Will rewilding nature save the planet? Appearing in the United States in the 1990s, this concept of restoring freedom to nature finds more and more resonance in the era of climate change and threats to biodiversity. In France, there are many protected areas for fauna and flora such as nature reserves or national parks. But the country is lagging far behind its European neighbors since these areas today cover barely 1.8% of the territory, very far from the objective of 10% of protected areas under strong protection that was set the government for 2030.

Some nature protection associations also believe that these protected areas are not so protected since hunting and logging are authorized in some of these parks and reserves. Faced with the reluctance of public authorities, initiatives are multiplying in France to allow nature to regain its rights. From a decade, Association for the Protection of Wild Animals (Aspas) thus acquires land to transform it into wildlife reserves. “These are free-evolving areas where all human activity is prohibited,” says Clément Roche, head of the natural environment center at Aspas.

The evolving nature

In concrete terms, hunting, fishing, gathering and motorized vehicles are prohibited in these areas, which are intended as islands of tranquility for non-humans. The cutting and the exploitation of the wood too. “We let the dead wood rot to promote biodiversity,” emphasizes Clément Roche. Based in Drôme, Aspas currently manages four forests over more than 1,200 hectares, including the last and largest in the heart of Vercors.

In the wake of the association, at the origin of the “Wildlife Reserve” label registered in 2014, other collectives are mobilizing to protect nature through free evolution. In the Côtes-d’Armor, a few kilometers from the Trégor reserve managed by Aspas, the Wild Bretagne association is eyeing a private forest of 18,000 m² in the town of Plouëc-du-Trieux. The steps to acquire it are already well under way and a crowdfunding campaign has been launched to help them. “We can all act to fight against the destruction of wild spaces”, assures Alexandre Patureau, founder of the association.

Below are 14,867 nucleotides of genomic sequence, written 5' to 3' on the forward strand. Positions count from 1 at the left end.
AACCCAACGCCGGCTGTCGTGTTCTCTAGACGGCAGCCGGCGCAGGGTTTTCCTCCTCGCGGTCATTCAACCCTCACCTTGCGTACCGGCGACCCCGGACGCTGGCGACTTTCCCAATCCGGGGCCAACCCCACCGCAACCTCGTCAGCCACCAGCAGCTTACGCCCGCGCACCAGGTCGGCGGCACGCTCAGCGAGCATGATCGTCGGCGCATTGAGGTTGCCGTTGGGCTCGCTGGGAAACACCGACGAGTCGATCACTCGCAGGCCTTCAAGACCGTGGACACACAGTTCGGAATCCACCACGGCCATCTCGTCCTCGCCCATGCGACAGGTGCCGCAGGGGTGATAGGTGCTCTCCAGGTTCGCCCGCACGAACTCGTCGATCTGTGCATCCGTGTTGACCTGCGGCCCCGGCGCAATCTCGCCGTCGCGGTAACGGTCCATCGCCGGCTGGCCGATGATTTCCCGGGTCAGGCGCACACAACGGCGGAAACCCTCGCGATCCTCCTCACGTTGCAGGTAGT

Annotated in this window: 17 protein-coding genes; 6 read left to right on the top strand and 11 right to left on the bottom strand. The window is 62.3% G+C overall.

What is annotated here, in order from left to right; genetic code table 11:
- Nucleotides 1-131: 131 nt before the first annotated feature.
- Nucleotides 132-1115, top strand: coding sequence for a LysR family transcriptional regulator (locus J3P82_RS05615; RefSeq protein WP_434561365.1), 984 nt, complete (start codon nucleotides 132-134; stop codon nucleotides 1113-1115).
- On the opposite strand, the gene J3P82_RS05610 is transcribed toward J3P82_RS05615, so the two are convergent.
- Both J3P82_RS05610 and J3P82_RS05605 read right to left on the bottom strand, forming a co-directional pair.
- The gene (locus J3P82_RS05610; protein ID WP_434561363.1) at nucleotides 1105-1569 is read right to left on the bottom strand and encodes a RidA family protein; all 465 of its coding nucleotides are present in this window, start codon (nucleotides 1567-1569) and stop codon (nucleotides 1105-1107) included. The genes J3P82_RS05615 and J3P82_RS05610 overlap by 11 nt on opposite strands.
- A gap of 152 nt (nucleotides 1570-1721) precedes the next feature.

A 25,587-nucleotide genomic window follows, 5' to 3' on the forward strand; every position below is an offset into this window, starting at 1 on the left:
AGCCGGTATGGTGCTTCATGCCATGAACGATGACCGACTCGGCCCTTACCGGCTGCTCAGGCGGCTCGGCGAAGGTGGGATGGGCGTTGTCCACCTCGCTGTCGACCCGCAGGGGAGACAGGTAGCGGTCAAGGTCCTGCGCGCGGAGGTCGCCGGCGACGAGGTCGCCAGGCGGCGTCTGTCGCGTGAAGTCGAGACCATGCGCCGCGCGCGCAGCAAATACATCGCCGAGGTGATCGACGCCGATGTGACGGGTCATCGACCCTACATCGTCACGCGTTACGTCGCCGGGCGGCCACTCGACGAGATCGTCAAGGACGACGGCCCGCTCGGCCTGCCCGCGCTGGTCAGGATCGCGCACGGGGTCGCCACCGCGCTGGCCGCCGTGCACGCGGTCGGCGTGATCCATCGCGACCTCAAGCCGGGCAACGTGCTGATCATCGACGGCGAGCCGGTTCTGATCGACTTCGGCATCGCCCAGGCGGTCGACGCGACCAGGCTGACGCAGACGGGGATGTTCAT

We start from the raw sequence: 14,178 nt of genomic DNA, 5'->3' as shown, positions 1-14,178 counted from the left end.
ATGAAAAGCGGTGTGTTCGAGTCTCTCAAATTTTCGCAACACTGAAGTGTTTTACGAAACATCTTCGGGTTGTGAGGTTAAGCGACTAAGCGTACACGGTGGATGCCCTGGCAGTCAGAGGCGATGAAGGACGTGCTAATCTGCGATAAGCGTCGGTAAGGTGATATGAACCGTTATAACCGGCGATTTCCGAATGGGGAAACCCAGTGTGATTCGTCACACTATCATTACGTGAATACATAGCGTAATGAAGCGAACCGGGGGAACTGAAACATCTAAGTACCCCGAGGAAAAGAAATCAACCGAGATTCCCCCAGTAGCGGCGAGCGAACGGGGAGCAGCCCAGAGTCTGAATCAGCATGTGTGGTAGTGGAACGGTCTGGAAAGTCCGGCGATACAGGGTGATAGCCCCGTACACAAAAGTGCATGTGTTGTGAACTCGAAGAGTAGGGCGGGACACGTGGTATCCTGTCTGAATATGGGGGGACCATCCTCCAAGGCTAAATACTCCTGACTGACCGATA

“Nature does very well on its own”

To carry out its project, Wild Bretagne has adopted more or less the same protection criteria as Aspas. Man will of course find a place there and will be able to access the forest on foot, provided of course that nothing is taken from it. “We don’t put nature under glass,” says Alexandre Patureau. On the other hand, the man must be discreet and respect the marked paths. So many rules that have already allowed nature to regain its rights in the reserves managed by the Association for the Protection of Wild Animals. “In the Grand Barry reserve, for example, we have seen species that had disappeared come back, like the otter, assures Clément Roche. We also see that birds prefer our bodies of water to neighboring bodies of water. »

Died in April, the director Jacques Perrin had also taken up the cause of these wildlife reserves of which he was the godfather. “Each time we have been able to offer nature a space of freedom, it has again blossomed in all its exuberance and diversity,” he said. Nature does very well on its own, it does not need us to maintain it. »

By admin